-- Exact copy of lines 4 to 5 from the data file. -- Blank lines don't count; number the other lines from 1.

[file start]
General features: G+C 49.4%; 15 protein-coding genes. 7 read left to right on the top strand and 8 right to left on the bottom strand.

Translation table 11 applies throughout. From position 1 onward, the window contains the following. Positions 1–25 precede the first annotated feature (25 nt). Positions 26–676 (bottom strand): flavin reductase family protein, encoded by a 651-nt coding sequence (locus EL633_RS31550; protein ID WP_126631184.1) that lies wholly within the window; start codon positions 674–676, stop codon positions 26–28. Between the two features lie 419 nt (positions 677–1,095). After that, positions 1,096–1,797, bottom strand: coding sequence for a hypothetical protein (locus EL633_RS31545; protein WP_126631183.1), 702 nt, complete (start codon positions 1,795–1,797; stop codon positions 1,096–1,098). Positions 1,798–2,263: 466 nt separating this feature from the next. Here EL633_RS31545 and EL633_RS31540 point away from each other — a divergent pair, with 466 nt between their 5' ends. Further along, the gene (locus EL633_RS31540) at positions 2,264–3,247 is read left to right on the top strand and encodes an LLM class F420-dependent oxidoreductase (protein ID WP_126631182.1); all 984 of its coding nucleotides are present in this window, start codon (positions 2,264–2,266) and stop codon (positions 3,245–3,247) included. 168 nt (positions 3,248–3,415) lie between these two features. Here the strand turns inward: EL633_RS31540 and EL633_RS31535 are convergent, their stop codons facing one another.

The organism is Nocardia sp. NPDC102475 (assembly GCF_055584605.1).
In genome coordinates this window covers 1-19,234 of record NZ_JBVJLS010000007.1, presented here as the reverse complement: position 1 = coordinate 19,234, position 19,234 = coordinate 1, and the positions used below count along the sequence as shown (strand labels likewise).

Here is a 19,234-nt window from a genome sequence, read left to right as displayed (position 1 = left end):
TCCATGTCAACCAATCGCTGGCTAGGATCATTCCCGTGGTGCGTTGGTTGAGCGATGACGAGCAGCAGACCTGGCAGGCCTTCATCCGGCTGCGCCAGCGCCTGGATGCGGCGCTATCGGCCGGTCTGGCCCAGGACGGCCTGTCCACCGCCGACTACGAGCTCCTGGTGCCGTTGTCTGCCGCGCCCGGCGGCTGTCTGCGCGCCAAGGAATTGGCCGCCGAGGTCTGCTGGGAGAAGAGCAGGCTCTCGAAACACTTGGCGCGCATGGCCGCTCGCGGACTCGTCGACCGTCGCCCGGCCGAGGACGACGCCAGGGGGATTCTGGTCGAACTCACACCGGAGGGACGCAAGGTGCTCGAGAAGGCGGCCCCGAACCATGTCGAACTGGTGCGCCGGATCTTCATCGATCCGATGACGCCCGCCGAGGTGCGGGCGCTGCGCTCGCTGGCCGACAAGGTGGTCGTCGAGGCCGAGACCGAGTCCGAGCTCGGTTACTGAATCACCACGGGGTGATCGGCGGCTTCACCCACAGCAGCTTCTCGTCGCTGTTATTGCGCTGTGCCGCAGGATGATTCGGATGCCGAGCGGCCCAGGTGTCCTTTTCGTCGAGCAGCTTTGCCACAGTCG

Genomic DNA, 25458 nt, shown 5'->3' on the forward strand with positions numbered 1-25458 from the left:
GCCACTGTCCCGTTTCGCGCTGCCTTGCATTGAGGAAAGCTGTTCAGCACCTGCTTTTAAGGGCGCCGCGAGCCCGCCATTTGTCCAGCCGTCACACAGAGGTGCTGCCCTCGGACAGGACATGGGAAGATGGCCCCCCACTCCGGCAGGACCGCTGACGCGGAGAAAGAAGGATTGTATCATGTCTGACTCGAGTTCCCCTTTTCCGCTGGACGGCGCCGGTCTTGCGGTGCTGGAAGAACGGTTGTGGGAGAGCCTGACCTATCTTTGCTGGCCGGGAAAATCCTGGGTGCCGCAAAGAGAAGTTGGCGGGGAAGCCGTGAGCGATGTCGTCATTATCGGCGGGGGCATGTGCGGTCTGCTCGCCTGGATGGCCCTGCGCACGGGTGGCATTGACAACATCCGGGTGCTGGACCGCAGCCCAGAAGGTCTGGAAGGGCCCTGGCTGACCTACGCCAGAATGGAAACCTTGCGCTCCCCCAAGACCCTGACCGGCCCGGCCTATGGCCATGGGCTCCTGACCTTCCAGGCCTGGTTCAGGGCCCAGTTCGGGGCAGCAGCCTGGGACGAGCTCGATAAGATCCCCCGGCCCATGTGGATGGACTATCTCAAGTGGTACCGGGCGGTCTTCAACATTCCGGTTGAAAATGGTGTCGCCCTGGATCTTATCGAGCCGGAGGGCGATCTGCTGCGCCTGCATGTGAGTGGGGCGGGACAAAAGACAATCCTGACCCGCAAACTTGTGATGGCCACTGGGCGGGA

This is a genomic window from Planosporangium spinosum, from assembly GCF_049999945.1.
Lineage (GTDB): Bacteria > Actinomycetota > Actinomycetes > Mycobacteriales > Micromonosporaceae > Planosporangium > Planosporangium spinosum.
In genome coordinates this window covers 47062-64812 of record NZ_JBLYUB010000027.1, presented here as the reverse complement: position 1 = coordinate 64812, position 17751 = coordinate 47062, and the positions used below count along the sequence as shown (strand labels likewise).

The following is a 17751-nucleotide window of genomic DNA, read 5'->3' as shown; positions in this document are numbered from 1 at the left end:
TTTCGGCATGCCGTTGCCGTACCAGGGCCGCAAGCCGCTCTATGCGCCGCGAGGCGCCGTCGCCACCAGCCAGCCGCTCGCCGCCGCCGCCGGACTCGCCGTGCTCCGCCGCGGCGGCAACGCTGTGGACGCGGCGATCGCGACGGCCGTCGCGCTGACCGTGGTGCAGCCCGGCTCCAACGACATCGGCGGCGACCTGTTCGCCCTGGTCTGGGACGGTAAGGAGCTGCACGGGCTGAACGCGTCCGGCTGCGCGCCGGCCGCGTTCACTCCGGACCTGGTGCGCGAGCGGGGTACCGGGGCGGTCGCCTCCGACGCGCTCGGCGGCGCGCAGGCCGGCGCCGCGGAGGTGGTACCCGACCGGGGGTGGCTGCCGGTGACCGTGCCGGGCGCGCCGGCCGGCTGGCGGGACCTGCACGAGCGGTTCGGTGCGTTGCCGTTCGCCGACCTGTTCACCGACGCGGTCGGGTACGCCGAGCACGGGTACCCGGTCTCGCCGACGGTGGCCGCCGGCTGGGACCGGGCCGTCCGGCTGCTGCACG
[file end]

In genome coordinates this window covers 1-19,234 of record NZ_JBVJLS010000007.1, presented here as the reverse complement: position 1 = coordinate 19,234, position 19,234 = coordinate 1, and the positions used below count along the sequence as shown (strand labels likewise).

Here is a 19,234-nt window from a genome sequence, read left to right as displayed (position 1 = left end):